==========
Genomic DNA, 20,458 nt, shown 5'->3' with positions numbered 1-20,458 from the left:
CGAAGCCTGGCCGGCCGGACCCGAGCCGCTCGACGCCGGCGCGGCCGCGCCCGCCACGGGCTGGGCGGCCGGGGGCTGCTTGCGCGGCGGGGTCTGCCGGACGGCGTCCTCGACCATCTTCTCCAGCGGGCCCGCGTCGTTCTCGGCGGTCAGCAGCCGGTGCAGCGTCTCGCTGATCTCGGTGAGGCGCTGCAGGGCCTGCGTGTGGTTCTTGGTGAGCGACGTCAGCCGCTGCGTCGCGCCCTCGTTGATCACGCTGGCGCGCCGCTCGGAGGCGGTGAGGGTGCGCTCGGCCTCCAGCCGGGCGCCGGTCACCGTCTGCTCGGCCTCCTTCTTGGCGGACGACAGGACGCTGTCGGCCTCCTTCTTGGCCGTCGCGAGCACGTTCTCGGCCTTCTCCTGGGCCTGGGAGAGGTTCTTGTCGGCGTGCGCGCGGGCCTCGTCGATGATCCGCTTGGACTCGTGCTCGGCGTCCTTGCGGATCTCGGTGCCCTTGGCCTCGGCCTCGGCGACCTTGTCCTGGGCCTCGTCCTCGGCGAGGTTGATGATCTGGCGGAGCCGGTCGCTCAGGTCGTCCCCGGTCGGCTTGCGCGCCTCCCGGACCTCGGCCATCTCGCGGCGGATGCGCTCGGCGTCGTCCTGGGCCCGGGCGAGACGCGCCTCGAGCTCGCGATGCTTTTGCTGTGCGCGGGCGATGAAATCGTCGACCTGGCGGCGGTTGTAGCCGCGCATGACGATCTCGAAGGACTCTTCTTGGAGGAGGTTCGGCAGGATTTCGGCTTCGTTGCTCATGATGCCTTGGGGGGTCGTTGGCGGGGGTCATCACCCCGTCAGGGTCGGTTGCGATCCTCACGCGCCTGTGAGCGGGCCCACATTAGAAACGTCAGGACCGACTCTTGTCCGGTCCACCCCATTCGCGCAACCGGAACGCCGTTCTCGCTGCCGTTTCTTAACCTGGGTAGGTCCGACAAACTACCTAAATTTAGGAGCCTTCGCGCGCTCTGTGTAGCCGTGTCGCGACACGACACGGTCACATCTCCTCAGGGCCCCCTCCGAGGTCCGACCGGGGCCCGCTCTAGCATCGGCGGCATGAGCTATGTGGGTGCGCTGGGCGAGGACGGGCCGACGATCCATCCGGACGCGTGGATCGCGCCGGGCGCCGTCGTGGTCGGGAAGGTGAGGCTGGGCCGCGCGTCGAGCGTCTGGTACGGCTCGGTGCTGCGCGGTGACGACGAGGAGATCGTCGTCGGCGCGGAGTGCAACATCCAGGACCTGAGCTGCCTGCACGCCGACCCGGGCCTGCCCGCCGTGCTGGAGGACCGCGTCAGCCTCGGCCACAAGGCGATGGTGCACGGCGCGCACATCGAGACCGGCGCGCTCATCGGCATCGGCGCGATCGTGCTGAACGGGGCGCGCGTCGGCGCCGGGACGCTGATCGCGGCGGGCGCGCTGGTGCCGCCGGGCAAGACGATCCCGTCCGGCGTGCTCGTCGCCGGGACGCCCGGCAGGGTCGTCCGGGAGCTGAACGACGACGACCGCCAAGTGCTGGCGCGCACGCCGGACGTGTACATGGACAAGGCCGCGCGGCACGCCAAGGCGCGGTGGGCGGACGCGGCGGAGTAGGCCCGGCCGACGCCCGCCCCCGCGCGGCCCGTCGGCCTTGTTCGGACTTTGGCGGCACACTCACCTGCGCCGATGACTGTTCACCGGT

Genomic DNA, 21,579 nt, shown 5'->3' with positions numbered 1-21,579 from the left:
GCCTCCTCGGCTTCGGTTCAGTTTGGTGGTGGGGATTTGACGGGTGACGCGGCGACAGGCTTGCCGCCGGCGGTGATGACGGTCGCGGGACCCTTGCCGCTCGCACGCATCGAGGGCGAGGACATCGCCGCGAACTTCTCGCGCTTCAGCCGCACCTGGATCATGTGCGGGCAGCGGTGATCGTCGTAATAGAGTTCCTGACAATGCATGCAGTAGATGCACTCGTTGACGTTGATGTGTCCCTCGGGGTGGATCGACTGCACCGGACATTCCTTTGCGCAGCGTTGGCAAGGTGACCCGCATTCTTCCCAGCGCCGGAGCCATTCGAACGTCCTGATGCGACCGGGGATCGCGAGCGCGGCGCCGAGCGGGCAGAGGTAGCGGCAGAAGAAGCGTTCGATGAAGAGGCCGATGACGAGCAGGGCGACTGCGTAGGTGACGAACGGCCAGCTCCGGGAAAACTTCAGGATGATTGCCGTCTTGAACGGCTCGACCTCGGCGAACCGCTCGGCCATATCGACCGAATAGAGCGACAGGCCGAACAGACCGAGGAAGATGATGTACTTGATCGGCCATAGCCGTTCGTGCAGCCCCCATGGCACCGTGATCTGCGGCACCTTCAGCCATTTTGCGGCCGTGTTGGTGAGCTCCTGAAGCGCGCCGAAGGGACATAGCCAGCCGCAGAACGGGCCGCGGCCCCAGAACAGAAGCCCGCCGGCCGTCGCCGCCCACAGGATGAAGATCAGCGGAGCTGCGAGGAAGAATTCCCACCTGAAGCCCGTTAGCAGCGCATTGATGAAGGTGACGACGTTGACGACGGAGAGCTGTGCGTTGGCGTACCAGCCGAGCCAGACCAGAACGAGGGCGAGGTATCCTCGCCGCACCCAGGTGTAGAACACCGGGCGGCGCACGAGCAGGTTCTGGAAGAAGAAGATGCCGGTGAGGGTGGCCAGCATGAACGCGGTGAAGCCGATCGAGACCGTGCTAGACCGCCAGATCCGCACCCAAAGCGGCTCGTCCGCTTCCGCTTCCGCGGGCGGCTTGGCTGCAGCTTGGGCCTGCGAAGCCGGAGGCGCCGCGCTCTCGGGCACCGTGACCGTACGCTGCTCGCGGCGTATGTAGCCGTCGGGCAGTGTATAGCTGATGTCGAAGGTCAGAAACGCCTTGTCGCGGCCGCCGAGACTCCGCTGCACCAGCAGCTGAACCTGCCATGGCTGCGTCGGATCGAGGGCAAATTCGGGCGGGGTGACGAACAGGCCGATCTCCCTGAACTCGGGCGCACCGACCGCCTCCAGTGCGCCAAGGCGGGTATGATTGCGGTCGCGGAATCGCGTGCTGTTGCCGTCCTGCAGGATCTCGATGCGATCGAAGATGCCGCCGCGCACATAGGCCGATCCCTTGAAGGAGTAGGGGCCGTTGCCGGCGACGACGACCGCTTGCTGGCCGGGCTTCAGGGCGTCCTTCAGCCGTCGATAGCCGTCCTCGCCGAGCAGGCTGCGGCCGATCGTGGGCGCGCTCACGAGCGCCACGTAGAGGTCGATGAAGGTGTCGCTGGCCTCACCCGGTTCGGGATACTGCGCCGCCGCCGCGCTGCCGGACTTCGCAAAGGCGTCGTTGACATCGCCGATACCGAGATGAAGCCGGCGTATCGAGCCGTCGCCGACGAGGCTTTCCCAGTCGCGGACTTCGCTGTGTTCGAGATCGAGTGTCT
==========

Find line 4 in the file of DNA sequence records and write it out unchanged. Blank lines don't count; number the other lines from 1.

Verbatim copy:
GCCTCCTCGGCTTCGGTTCAGTTTGGTGGTGGGGATTTGACGGGTGACGCGGCGACAGGCTTGCCGCCGGCGGTGATGACGGTCGCGGGACCCTTGCCGCTCGCACGCATCGAGGGCGAGGACATCGCCGCGAACTTCTCGCGCTTCAGCCGCACCTGGATCATGTGCGGGCAGCGGTGATCGTCGTAATAGAGTTCCTGACAATGCATGCAGTAGATGCACTCGTTGACGTTGATGTGTCCCTCGGGGTGGATCGACTGCACCGGACATTCCTTTGCGCAGCGTTGGCAAGGTGACCCGCATTCTTCCCAGCGCCGGAGCCATTCGAACGTCCTGATGCGACCGGGGATCGCGAGCGCGGCGCCGAGCGGGCAGAGGTAGCGGCAGAAGAAGCGTTCGATGAAGAGGCCGATGACGAGCAGGGCGACTGCGTAGGTGACGAACGGCCAGCTCCGGGAAAACTTCAGGATGATTGCCGTCTTGAACGGCTCGACCTCGGCGAACCGCTCGGCCATATCGACCGAATAGAGCGACAGGCCGAACAGACCGAGGAAGATGATGTACTTGATCGGCCATAGCCGTTCGTGCAGCCCCCATGGCACCGTGATCTGCGGCACCTTCAGCCATTTTGCGGCCGTGTTGGTGAGCTCCTGAAGCGCGCCGAAGGGACATAGCCAGCCGCAGAACGGGCCGCGGCCCCAGAACAGAAGCCCGCCGGCCGTCGCCGCCCACAGGATGAAGATCAGCGGAGCTGCGAGGAAGAATTCCCACCTGAAGCCCGTTAGCAGCGCATTGATGAAGGTGACGACGTTGACGACGGAGAGCTGTGCGTTGGCGTACCAGCCGAGCCAGACCAGAACGAGGGCGAGGTATCCTCGCCGCACCCAGGTGTAGAACACCGGGCGGCGCACGAGCAGGTTCTGGAAGAAGAAGATGCCGGTGAGGGTGGCCAGCATGAACGCGGTGAAGCCGATCGAGACCGTGCTAGACCGCCAGATCCGCACCCAAAGCGGCTCGTCCGCTTCCGCTTCCGCGGGCGGCTTGGCTGCAGCTTGGGCCTGCGAAGCCGGAGGCGCCGCGCTCTCGGGCACCGTGACCGTACGCTGCTCGCGGCGTATGTAGCCGTCGGGCAGTGTATAGCTGATGTCGAAGGTCAGAAACGCCTTGTCGCGGCCGCCGAGACTCCGCTGCACCAGCAGCTGAACCTGCCATGGCTGCGTCGGATCGAGGGCAAATTCGGGCGGGGTGACGAACAGGCCGATCTCCCTGAACTCGGGCGCACCGACCGCCTCCAGTGCGCCAAGGCGGGTATGATTGCGGTCGCGGAATCGCGTGCTGTTGCCGTCCTGCAGGATCTCGATGCGATCGAAGATGCCGCCGCGCACATAGGCCGATCCCTTGAAGGAGTAGGGGCCGTTGCCGGCGACGACGACCGCTTGCTGGCCGGGCTTCAGGGCGTCCTTCAGCCGTCGATAGCCGTCCTCGCCGAGCAGGCTGCGGCCGATCGTGGGCGCGCTCACGAGCGCCACGTAGAGGTCGATGAAGGTGTCGCTGGCCTCACCCGGTTCGGGATACTGCGCCGCCGCCGCGCTGCCGGACTTCGCAAAGGCGTCGTTGACATCGCCGATACCGAGATGAAGCCGGCGTATCGAGCCGTCGCCGACGAGGCTTTCCCAGTCGCGGACTTCGCTGTGTTCGAGATCGAGTGTCT